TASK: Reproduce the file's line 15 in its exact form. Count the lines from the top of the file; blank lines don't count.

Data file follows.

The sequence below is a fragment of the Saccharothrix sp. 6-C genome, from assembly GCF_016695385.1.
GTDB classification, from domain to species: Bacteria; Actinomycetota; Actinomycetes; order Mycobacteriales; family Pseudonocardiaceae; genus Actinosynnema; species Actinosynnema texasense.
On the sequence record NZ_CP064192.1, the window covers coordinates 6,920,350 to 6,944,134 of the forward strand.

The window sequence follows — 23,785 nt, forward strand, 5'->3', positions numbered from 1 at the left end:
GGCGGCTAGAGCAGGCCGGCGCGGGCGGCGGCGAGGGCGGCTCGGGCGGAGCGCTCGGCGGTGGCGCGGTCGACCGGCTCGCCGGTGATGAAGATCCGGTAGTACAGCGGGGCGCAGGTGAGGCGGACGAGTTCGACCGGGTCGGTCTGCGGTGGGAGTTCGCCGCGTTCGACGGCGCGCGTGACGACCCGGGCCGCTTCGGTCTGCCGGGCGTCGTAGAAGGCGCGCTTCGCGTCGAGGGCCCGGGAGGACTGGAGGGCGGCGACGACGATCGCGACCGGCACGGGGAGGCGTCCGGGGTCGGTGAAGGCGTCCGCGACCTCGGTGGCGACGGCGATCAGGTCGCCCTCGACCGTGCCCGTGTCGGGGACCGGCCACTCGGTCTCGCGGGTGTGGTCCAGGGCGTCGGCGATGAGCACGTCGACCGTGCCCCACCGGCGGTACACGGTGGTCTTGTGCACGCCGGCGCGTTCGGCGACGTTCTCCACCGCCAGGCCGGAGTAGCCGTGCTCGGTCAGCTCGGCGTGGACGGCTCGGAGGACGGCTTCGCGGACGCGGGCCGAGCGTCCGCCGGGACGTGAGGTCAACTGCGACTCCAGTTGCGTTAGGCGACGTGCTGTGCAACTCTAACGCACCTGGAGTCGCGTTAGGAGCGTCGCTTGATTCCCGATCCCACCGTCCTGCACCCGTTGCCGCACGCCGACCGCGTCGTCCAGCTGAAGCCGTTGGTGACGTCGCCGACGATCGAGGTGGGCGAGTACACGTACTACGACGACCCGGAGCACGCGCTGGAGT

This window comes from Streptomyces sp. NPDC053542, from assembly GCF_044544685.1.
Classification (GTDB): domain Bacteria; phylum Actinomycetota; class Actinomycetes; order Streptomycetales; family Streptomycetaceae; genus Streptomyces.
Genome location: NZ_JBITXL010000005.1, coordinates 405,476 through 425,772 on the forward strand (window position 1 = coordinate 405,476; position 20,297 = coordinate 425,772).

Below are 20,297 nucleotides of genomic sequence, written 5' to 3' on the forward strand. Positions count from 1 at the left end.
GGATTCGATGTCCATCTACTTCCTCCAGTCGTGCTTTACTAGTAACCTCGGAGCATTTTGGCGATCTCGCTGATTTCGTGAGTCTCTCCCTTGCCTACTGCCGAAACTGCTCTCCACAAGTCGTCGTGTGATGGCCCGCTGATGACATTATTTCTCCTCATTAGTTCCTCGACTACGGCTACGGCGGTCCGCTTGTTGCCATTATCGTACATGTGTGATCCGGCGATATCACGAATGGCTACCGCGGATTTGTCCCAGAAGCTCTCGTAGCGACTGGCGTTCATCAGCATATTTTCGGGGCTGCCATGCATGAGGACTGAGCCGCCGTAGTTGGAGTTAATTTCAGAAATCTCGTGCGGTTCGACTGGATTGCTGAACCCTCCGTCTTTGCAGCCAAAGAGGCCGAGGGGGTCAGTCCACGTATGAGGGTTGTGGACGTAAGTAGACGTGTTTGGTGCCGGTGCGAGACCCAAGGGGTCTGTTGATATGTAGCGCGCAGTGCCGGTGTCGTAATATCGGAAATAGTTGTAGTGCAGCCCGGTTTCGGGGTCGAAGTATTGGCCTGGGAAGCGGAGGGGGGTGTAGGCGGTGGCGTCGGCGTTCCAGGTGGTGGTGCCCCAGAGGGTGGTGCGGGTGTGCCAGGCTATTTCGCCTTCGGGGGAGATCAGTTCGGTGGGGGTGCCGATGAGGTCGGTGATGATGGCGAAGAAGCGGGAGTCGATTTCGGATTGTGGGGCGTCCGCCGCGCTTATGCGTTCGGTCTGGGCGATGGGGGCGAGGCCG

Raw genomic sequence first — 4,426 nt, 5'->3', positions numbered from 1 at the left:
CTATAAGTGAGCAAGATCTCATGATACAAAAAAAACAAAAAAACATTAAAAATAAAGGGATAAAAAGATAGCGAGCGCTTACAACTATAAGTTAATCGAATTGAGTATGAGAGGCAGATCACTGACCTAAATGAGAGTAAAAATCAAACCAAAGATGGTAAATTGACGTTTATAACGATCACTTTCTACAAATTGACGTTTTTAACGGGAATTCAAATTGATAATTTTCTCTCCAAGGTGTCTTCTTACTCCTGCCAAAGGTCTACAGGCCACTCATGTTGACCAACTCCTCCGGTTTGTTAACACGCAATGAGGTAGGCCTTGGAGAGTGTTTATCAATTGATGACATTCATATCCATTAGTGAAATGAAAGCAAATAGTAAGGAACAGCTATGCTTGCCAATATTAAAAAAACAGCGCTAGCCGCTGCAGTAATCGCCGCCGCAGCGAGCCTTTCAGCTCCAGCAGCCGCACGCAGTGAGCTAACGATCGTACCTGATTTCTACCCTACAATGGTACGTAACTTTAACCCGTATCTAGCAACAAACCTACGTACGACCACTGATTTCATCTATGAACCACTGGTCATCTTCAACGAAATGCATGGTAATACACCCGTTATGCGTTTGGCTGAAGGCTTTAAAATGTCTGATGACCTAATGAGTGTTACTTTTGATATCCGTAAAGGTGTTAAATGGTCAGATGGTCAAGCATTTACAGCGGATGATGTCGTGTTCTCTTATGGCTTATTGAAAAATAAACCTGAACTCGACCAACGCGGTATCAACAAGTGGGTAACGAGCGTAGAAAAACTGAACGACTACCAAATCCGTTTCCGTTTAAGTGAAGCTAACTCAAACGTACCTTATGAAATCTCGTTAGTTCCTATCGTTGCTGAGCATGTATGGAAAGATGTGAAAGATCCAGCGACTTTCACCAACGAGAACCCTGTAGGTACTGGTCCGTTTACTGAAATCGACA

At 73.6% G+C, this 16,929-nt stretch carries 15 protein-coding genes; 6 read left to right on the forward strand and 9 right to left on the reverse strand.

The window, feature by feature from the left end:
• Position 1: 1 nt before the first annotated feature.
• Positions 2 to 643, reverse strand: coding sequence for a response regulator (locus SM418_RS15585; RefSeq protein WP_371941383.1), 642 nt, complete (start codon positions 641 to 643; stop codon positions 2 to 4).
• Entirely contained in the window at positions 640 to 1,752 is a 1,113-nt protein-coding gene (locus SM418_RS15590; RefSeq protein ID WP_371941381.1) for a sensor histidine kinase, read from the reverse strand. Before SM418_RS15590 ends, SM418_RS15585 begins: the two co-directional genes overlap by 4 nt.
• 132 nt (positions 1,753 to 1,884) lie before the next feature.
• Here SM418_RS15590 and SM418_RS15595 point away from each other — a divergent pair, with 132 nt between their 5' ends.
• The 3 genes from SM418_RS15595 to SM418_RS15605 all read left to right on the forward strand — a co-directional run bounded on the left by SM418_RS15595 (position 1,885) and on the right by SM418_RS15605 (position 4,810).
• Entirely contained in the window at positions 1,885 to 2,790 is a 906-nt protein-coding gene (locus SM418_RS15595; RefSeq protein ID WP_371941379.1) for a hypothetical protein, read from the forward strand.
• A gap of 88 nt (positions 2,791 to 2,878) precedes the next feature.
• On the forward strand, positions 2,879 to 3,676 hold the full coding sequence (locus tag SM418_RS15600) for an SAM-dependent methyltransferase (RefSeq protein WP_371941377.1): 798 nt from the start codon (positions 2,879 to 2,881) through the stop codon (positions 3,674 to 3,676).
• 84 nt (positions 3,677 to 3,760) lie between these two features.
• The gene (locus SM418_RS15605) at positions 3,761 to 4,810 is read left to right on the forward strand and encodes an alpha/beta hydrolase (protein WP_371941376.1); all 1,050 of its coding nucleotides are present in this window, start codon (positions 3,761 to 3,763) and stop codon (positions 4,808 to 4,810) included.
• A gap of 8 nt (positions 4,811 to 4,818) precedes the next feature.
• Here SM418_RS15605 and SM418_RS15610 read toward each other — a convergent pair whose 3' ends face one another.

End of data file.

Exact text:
• Position 1: 1 nt before the first annotated feature.